Bolivia: Blueberry prices fall due to the entry of smuggled fruit

Blueberry contraband caused a 10 percent drop in the price of this product, which has consolidated itself as an emerging item for producing families in the south of the country. According to farmers and entrepreneurs, the illegal entry of this fruit into the country puts at risk the consumers' and the regional ecosystem's health, due to a lack of sanitary control.

Peruvian blueberries are offered at a lower cost in different markets of the country, causing a fall in prices. Currently, a box of 125 grams is sold for 20 Bolivianos, while the contraband product is offered between 16 to 17 Bolivianos.

According to Julio Barragan, the Manager of Blueberries for the Agronayade company, Peruvian blueberries began to enter Bolivia three weeks ago. The situation puts at risk the labor stability of the productive chain of Tarija, the country's main producer.

The producers said the Bolivian blueberry's quality was higher than the Peruvian product because of the climatic conditions in the department of Tarija. In addition, the absence of agrochemicals enhances the fruit's flavor and characteristics.

The production of blueberries employs more women and it is gaining strength in Tarija, but Chuquisaca and Cochabamba are also seeking to enter the business.

Barragan said that the foreign product lacked the phytosanitary certification issued in the country of origin. As such, the conditions of its production are unknown, causing a potential risk for the Bolivian consumers.

"To avoid controls, the Peruvian fruit was not kept in refrigerated trucks, so the conditions for the production of fungi and bacteria were ideal," he added.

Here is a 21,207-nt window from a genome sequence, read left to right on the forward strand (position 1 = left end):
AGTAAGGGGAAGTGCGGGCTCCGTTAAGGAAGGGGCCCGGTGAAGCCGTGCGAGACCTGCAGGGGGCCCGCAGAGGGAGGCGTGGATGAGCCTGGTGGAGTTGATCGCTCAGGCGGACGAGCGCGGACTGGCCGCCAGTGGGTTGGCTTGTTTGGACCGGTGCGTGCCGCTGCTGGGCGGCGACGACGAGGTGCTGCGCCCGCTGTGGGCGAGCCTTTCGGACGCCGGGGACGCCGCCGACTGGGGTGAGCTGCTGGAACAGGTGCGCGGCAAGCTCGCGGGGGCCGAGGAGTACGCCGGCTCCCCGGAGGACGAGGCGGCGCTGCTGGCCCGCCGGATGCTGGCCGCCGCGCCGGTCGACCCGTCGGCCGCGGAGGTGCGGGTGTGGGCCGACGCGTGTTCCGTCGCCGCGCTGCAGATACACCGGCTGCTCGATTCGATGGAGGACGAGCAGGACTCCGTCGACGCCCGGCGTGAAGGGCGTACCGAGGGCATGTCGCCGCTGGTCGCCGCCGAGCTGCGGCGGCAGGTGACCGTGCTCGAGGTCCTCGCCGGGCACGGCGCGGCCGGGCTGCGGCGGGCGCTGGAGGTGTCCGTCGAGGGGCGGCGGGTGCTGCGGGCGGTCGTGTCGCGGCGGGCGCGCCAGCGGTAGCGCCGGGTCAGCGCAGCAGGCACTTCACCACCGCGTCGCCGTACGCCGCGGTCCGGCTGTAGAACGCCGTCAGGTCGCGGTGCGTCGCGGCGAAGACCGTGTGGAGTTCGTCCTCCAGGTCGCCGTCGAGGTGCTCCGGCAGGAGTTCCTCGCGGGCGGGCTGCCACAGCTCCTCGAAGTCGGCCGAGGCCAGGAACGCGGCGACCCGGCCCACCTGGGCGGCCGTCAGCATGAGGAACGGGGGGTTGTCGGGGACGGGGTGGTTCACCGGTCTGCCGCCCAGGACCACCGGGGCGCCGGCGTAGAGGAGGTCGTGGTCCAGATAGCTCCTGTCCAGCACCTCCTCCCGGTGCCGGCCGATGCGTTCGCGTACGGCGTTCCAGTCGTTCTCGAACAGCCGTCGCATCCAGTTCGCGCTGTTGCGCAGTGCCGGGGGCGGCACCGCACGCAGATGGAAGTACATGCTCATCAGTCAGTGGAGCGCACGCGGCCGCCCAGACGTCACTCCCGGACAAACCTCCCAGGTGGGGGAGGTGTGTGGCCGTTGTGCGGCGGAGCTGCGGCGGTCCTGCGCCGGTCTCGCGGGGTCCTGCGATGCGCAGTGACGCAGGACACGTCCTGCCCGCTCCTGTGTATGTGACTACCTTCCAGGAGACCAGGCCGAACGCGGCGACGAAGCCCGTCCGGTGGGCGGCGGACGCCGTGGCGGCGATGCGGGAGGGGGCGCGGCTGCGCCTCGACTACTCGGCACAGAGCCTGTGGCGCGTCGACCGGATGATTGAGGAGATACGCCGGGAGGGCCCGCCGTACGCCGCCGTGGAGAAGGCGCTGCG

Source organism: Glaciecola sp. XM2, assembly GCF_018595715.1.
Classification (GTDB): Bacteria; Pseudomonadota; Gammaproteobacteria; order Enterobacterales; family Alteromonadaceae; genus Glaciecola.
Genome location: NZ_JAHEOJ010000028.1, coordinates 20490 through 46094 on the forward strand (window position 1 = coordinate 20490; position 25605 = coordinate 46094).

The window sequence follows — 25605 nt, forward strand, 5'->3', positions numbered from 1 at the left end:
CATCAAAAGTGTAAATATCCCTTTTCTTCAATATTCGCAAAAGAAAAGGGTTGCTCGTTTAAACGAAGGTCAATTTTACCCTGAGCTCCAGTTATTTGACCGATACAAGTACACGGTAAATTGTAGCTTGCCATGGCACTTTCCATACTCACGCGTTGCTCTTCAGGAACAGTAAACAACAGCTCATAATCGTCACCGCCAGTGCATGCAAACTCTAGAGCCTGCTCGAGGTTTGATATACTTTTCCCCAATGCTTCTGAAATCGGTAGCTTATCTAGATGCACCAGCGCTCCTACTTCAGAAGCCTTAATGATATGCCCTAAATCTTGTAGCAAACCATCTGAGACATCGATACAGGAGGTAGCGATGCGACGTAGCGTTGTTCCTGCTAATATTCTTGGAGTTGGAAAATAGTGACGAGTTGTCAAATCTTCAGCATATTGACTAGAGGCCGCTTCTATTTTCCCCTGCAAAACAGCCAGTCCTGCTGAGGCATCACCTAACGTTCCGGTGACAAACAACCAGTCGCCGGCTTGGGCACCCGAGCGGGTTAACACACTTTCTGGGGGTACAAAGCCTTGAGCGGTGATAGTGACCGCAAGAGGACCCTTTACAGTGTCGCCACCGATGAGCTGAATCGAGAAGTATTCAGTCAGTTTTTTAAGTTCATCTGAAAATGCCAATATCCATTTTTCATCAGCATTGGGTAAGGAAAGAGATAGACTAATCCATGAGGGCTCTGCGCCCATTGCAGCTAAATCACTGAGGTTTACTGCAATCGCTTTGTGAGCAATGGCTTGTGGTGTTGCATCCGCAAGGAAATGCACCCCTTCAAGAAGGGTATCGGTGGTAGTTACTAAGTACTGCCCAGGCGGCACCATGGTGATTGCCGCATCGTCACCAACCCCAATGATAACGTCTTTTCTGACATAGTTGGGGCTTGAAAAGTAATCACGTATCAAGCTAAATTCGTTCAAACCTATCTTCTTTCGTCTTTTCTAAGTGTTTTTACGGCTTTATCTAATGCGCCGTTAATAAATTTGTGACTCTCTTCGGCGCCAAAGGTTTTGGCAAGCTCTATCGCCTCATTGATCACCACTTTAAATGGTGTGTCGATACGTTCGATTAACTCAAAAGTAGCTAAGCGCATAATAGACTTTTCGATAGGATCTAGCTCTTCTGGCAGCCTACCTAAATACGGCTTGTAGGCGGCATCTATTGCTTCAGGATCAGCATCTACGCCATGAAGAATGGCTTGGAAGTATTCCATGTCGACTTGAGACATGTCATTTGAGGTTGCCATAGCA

The general manager of the Marcal company, Sergio Martinez, said that the first blueberry contraband shipments had been discovered in 2016. As a result, the sector began to demand greater control measures to the National Service of Agricultural Health and Food Safety (Senasag).

"The Peruvian blueberry is of poor quality, it has no cold chain, it is not adequately packaged, and does not meet sanitary requirements, which puts at risk producing families," said Martinez.

He also said that the lack of phytosanitary certification of the smuggled products threatened the crops of the department of Tarija, as no pesticides or chemicals are used during their production process.

Meanwhile, Fernando Perales, an organic producer of blueberries located in the town of San Lorenzo, said that country's constant demand for the fruit encourages the entry of illegal merchandise.

"There is a lot of demand and we can not supply the local market, so some people take advantage of this. We do not know how much blueberry goes into the country, as it doesn't pay any taxes or anything," he said.

Blueberry cultivation was promoted by the Government of Tarija and the private sector in 2007 as an experimental program to diversify regional production.

According to data from the Bolivian Institute of Foreign Trade (IBCE), domestic producers exported about US $20,634 to the Netherlands, Germany, and the United Kingdom in 2015.

In 2016, exports to the same countries increased to US $30,182.


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